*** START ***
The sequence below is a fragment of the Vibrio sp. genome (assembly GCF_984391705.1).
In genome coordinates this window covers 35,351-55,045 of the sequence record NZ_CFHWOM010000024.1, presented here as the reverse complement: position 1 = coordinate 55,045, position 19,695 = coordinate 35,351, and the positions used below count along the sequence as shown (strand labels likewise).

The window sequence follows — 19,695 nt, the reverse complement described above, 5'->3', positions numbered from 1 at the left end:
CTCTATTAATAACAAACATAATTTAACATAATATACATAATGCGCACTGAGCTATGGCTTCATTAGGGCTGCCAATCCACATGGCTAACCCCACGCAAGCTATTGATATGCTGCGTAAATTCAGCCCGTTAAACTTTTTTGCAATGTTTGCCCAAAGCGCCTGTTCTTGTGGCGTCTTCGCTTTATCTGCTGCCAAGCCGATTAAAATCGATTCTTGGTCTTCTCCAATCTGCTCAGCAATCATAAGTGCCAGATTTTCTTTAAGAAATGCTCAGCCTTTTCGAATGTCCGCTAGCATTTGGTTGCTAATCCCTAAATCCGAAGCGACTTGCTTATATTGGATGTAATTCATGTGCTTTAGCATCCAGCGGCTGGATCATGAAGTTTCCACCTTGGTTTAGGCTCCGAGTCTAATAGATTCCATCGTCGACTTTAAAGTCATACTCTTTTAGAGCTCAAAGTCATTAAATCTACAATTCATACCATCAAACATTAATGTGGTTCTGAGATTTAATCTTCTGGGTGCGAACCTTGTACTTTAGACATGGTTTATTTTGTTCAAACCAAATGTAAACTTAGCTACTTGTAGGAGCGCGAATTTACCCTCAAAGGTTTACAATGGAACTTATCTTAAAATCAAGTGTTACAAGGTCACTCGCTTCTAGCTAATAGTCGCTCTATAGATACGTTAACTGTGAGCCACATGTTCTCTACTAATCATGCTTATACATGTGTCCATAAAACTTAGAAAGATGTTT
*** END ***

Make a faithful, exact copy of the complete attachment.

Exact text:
The sequence below is a fragment of the Vibrio sp. genome (assembly GCF_984391705.1).
In genome coordinates this window covers 35,351-55,045 of the sequence record NZ_CFHWOM010000024.1, presented here as the reverse complement: position 1 = coordinate 55,045, position 19,695 = coordinate 35,351, and the positions used below count along the sequence as shown (strand labels likewise).

The window sequence follows — 19,695 nt, the reverse complement described above, 5'->3', positions numbered from 1 at the left end:
CTCTATTAATAACAAACATAATTTAACATAATATACATAATGCGCACTGAGCTATGGCTTCATTAGGGCTGCCAATCCACATGGCTAACCCCACGCAAGCTATTGATATGCTGCGTAAATTCAGCCCGTTAAACTTTTTTGCAATGTTTGCCCAAAGCGCCTGTTCTTGTGGCGTCTTCGCTTTATCTGCTGCCAAGCCGATTAAAATCGATTCTTGGTCTTCTCCAATCTGCTCAGCAATCATAAGTGCCAGATTTTCTTTAAGAAATGCTCAGCCTTTTCGAATGTCCGCTAGCATTTGGTTGCTAATCCCTAAATCCGAAGCGACTTGCTTATATTGGATGTAATTCATGTGCTTTAGCATCCAGCGGCTGGATCATGAAGTTTCCACCTTGGTTTAGGCTCCGAGTCTAATAGATTCCATCGTCGACTTTAAAGTCATACTCTTTTAGAGCTCAAAGTCATTAAATCTACAATTCATACCATCAAACATTAATGTGGTTCTGAGATTTAATCTTCTGGGTGCGAACCTTGTACTTTAGACATGGTTTATTTTGTTCAAACCAAATGTAAACTTAGCTACTTGTAGGAGCGCGAATTTACCCTCAAAGGTTTACAATGGAACTTATCTTAAAATCAAGTGTTACAAGGTCACTCGCTTCTAGCTAATAGTCGCTCTATAGATACGTTAACTGTGAGCCACATGTTCTCTACTAATCATGCTTATACATGTGTCCATAAAACTTAGAAAGATGTTT